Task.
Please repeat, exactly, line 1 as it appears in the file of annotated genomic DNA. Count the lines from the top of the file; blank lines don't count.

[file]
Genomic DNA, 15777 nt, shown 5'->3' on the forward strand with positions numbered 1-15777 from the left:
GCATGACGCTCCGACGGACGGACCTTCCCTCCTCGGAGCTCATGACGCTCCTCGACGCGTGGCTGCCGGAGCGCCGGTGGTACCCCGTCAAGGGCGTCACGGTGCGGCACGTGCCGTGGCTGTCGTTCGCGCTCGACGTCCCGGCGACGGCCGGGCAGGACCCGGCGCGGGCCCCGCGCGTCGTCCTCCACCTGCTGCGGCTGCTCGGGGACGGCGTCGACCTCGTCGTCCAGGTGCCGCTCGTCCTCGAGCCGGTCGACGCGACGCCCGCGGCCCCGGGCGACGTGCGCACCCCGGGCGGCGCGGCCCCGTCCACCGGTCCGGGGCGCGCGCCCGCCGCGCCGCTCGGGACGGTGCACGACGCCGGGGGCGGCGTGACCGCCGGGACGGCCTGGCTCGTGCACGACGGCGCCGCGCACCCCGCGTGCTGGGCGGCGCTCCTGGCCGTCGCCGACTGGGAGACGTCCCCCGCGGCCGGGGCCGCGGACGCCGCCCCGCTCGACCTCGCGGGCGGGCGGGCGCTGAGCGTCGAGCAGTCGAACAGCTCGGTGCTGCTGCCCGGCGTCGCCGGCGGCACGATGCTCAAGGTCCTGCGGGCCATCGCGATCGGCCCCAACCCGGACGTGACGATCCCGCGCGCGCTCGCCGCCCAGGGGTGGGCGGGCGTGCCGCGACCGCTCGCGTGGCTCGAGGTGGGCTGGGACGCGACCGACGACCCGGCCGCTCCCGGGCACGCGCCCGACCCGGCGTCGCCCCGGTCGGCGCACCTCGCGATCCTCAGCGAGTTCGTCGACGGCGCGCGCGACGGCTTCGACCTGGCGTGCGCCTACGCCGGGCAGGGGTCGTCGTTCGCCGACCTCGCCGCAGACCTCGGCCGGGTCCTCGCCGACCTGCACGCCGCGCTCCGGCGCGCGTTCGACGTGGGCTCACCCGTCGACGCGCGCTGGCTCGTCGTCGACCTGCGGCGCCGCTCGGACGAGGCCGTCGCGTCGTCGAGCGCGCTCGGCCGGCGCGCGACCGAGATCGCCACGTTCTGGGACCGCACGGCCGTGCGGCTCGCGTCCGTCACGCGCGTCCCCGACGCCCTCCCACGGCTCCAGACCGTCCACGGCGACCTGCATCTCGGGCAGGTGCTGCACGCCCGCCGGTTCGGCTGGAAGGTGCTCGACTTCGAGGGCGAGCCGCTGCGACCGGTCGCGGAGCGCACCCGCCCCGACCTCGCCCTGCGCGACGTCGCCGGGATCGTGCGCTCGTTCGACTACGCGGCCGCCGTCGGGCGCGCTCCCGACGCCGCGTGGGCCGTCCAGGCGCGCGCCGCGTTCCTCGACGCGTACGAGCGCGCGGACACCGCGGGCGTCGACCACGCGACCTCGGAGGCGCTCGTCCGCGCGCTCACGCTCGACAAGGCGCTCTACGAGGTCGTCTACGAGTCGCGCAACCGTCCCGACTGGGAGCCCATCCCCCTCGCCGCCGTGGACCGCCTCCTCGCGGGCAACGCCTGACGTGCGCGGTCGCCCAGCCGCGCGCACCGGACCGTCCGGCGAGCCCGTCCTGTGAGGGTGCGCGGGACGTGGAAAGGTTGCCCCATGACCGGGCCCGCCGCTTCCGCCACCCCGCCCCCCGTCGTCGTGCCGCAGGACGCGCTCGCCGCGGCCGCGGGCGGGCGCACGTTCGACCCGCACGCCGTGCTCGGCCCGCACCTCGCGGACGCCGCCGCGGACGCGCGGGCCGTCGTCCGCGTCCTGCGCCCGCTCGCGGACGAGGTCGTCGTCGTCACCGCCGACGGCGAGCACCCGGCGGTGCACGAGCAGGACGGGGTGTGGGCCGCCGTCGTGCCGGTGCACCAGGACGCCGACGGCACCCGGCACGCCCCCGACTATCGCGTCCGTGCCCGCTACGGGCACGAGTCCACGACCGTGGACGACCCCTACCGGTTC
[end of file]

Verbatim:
Genomic DNA, 15777 nt, shown 5'->3' on the forward strand with positions numbered 1-15777 from the left: